A young Mexican teen who was raped by a family acquaintance is trying to end the pregnancy that resulted from that crime. But although abortion in the state of Sonora is permissible only in rape cases, a judge has ruled that the encounter was "consensual" and that the crime against the 13-year-old should be classified as "sexual coercion" due to seduction, not rape, the Guardian and Telegraph report. This despite the fact that the girl, named only as Citlali, reported the assault to the cops right after the May 16 incident, and medical documentation backed up her claims based on physical evidence. A state health agency is adhering to the judge's ruling and refusing to allow the girl to get an abortion, which has riled advocacy groups.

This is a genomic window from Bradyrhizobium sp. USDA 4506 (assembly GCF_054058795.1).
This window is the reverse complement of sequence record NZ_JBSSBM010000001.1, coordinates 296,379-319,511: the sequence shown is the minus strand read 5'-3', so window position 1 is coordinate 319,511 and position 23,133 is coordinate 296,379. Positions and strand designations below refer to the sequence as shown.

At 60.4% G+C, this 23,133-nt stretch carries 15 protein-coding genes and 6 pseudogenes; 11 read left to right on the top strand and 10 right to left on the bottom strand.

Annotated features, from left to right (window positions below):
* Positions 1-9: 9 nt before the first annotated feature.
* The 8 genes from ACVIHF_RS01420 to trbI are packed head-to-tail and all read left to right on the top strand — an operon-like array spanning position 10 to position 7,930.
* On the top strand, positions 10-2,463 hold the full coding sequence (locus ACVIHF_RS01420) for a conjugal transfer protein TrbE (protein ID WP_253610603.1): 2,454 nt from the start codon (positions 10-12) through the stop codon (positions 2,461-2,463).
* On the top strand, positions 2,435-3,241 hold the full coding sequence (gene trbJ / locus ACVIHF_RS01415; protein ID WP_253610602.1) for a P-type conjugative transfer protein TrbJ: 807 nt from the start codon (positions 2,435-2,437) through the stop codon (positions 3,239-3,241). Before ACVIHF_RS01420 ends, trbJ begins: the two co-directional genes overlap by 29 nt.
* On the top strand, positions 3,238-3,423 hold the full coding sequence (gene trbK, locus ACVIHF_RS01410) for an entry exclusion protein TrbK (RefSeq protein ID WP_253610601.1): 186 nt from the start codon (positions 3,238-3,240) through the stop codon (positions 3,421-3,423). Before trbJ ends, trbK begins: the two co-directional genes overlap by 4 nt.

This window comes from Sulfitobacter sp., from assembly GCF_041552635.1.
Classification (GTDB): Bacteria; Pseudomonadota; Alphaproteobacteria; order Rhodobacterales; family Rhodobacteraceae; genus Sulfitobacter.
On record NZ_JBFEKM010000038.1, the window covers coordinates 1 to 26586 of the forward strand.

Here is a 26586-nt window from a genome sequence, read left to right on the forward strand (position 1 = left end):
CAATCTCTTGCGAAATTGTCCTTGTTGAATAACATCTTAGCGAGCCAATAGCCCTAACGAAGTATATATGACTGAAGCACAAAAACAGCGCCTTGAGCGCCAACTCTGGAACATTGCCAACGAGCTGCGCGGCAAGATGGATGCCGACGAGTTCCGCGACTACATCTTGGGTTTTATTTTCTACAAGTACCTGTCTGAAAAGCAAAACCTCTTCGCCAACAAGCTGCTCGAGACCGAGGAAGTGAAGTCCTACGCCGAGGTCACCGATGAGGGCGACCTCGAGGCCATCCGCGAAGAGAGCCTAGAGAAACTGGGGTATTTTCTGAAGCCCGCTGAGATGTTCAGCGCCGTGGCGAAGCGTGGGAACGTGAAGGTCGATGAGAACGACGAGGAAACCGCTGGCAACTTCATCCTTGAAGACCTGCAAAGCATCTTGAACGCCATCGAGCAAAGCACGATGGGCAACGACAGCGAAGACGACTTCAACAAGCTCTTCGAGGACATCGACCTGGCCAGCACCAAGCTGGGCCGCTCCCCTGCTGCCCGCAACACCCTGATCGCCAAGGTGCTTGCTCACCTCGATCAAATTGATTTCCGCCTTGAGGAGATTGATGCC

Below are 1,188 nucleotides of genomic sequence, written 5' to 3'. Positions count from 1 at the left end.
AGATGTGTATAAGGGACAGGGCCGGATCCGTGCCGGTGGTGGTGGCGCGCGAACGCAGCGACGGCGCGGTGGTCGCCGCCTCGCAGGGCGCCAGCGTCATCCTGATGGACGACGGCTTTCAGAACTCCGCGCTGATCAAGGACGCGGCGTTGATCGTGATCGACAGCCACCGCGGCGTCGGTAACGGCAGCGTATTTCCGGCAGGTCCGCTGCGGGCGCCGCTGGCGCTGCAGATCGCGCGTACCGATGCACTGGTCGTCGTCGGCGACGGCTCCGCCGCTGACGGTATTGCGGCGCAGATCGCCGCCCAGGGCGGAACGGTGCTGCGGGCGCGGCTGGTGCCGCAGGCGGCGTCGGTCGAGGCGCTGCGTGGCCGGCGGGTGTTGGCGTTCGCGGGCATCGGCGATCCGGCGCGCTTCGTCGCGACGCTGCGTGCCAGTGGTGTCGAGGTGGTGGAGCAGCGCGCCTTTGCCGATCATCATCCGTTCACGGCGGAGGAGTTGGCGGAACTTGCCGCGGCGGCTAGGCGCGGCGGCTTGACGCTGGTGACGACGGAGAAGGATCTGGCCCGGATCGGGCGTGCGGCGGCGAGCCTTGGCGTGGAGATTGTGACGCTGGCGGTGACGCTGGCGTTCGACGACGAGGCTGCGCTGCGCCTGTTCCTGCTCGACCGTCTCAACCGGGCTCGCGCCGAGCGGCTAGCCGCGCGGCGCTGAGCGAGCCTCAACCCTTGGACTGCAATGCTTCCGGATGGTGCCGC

"She has the right as the victim of sexual aggression to end the pregnancy," says the head of the Group for Information on Reproductive Choice, per the AP. "The classification of the crime doesn't matter." Child rape is a prevalent problem in Mexico, where 25% of girls are assaulted before they turn 18, per a 2014 Executive Commission of Attention to Victims report—yet more than a dozen states have made it harder to get abortions since 2008, when Mexico City started offering unfettered first-trimester terminations. And Mexico City is where the girl may have to go to get an abortion now. "This has been enough to convince authorities in other states with the same criminal code, so why not in Sonora?" the girl's lawyer from GIRE says. (An 11-year-old rape victim gave birth in Paraguay.)